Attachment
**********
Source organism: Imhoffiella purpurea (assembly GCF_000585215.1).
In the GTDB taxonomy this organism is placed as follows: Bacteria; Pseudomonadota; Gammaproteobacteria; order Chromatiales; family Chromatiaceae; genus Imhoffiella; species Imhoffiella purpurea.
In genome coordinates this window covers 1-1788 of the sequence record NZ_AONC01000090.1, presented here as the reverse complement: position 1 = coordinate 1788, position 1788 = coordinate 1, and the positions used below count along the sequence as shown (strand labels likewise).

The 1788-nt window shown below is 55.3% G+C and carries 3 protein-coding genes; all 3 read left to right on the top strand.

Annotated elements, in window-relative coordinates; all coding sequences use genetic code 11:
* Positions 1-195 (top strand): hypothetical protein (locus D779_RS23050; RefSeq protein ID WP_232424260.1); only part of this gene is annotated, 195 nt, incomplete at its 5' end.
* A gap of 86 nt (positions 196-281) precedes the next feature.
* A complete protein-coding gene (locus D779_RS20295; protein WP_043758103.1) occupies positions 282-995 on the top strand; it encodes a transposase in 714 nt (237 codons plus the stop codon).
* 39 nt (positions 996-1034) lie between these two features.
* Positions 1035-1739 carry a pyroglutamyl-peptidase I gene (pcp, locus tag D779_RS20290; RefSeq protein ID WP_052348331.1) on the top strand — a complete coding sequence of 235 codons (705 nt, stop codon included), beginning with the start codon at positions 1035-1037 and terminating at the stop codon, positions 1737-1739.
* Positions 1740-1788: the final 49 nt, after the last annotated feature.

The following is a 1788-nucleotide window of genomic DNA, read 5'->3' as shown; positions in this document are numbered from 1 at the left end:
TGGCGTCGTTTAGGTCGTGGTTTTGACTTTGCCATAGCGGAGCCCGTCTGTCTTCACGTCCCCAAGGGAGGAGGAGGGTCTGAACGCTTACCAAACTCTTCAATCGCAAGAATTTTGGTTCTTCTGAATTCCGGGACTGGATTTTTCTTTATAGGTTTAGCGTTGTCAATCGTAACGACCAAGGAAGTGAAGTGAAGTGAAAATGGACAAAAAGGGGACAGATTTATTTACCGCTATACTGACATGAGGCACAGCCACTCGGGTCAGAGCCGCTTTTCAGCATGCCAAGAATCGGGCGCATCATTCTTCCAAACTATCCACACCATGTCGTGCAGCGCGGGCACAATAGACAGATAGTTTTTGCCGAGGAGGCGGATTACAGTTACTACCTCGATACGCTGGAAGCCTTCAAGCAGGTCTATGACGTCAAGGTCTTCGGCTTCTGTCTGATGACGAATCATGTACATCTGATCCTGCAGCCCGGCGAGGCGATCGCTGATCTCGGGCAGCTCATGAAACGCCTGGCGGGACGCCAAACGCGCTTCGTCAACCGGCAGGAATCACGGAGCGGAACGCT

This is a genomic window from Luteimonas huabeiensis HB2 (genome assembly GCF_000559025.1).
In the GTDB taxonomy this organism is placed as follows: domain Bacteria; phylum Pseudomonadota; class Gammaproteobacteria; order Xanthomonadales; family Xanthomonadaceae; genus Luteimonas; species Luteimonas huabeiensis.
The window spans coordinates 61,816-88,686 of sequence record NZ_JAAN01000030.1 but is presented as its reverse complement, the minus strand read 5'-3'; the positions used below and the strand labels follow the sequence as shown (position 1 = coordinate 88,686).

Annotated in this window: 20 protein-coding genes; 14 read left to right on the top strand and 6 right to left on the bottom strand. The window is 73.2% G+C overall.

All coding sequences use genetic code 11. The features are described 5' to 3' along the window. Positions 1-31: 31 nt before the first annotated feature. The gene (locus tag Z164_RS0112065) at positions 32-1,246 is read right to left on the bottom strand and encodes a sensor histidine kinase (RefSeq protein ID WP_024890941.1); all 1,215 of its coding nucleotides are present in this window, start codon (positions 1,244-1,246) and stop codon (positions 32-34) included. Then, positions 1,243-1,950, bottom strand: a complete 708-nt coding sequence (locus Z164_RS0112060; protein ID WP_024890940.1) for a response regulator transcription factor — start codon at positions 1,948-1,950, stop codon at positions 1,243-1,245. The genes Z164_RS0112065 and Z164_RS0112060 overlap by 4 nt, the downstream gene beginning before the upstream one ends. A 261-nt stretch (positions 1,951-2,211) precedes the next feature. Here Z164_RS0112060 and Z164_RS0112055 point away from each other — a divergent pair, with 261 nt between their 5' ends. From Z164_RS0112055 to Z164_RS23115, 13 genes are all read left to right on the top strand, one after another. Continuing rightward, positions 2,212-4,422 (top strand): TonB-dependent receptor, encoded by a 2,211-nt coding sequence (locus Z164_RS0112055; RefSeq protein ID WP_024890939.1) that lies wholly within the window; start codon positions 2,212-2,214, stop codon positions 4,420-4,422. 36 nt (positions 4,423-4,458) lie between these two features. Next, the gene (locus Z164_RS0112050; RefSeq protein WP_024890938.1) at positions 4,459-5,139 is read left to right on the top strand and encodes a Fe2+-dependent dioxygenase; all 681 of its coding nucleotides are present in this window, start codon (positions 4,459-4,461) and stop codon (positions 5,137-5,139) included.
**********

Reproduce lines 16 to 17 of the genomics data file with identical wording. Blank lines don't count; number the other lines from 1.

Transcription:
The window spans coordinates 61,816-88,686 of sequence record NZ_JAAN01000030.1 but is presented as its reverse complement, the minus strand read 5'-3'; the positions used below and the strand labels follow the sequence as shown (position 1 = coordinate 88,686).

Annotated in this window: 20 protein-coding genes; 14 read left to right on the top strand and 6 right to left on the bottom strand. The window is 73.2% G+C overall.